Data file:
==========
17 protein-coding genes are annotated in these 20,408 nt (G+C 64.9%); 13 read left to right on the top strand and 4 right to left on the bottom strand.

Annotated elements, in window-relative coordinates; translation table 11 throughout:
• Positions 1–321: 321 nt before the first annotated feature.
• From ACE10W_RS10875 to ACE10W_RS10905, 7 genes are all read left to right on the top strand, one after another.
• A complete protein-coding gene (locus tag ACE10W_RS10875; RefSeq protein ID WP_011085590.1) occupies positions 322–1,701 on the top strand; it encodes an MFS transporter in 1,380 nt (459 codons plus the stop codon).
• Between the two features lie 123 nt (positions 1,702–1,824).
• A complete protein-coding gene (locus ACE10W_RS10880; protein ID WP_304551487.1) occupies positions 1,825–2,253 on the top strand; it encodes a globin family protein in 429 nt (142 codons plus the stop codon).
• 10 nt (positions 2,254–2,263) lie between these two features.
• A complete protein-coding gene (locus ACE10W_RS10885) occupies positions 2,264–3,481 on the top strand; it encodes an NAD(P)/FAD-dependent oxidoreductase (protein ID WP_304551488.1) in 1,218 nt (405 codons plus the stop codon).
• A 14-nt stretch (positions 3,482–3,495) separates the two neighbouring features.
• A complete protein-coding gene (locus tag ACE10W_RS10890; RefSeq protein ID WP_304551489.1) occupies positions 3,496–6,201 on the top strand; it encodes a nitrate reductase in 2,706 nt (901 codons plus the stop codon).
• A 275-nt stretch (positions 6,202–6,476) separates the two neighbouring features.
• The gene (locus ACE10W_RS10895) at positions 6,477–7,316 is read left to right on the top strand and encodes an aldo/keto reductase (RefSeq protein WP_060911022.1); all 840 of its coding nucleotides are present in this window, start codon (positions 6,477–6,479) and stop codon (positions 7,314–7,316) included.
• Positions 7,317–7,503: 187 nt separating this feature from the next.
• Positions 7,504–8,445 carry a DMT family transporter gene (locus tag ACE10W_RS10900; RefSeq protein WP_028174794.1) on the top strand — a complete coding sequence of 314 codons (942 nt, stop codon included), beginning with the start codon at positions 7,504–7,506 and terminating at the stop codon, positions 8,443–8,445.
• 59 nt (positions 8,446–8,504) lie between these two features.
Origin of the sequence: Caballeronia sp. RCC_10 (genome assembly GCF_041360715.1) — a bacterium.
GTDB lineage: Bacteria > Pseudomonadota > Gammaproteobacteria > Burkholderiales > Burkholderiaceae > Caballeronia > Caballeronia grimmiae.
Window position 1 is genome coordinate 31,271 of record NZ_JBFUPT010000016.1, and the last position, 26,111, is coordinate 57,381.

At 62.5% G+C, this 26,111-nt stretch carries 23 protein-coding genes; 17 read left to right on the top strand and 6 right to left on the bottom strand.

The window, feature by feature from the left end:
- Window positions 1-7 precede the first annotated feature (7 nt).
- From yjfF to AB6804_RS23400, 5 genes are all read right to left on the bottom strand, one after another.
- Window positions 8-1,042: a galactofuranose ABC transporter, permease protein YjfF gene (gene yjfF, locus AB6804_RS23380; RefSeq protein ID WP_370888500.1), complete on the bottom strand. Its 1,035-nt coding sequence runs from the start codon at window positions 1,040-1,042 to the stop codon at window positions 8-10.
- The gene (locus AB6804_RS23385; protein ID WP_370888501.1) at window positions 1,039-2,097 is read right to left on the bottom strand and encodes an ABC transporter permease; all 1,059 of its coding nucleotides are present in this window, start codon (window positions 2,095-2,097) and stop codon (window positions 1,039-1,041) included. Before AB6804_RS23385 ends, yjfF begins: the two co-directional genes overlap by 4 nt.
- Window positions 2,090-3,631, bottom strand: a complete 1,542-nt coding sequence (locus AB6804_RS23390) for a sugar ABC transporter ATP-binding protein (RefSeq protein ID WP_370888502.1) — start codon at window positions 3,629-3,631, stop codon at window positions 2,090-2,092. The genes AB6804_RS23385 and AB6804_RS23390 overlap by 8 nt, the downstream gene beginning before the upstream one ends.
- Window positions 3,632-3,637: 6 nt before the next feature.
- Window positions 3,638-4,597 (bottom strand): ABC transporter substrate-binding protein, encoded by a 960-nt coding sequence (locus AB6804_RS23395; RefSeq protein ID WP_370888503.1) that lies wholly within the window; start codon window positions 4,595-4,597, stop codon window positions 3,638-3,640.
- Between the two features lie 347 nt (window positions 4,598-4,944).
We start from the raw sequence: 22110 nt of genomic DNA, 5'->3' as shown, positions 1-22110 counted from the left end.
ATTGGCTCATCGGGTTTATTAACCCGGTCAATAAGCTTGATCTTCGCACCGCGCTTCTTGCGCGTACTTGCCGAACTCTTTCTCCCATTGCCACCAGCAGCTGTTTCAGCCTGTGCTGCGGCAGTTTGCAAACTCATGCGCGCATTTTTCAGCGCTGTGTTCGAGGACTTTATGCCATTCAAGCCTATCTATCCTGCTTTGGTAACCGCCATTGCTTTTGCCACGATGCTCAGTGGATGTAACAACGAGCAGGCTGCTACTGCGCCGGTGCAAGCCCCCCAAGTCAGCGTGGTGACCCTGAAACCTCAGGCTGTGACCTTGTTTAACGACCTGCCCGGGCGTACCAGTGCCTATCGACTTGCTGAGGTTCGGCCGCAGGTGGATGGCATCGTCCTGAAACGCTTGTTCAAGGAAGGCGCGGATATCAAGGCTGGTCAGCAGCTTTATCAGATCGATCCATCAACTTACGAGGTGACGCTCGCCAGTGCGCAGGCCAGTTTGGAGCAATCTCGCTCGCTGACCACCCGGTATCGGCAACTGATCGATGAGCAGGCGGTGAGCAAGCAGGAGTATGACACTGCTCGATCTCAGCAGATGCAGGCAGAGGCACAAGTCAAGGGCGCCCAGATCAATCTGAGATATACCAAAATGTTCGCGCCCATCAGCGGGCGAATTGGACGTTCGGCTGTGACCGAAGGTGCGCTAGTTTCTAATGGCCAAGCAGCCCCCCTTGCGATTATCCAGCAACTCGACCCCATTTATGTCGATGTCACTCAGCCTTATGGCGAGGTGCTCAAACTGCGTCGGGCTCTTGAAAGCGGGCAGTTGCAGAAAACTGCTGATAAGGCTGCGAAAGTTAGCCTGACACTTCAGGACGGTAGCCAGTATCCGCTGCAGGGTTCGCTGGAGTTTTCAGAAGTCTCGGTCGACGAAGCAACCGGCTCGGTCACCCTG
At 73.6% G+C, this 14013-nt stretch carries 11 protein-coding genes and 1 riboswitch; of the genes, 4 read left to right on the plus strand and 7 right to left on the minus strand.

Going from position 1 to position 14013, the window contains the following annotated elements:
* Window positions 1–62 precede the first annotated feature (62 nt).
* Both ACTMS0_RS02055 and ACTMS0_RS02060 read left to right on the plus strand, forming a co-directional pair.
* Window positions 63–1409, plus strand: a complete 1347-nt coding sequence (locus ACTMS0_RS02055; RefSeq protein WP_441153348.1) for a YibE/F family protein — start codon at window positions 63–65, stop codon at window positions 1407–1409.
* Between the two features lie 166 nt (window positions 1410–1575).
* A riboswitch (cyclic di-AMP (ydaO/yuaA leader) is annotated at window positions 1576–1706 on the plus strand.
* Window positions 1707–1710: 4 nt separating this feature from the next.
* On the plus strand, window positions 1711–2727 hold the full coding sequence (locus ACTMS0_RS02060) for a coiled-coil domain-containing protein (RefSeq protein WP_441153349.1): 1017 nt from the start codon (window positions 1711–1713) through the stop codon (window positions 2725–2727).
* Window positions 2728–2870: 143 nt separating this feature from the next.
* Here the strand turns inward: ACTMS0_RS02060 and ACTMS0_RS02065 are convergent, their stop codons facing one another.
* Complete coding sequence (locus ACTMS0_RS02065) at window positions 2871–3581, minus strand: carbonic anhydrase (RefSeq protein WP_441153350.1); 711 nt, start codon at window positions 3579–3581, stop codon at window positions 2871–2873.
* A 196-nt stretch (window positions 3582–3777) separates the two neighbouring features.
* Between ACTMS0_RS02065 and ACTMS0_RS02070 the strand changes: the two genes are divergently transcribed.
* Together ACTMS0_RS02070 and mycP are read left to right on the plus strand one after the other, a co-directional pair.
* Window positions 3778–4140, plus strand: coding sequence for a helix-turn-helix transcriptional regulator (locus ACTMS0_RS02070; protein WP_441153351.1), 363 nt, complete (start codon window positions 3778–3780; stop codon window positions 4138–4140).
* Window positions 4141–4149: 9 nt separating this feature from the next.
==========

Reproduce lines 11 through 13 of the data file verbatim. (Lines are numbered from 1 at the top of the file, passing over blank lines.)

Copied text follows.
• A complete protein-coding gene (locus tag ACE10W_RS10890; RefSeq protein ID WP_304551489.1) occupies positions 3,496–6,201 on the top strand; it encodes a nitrate reductase in 2,706 nt (901 codons plus the stop codon).
• A 275-nt stretch (positions 6,202–6,476) separates the two neighbouring features.
• The gene (locus ACE10W_RS10895) at positions 6,477–7,316 is read left to right on the top strand and encodes an aldo/keto reductase (RefSeq protein WP_060911022.1); all 840 of its coding nucleotides are present in this window, start codon (positions 6,477–6,479) and stop codon (positions 7,314–7,316) included.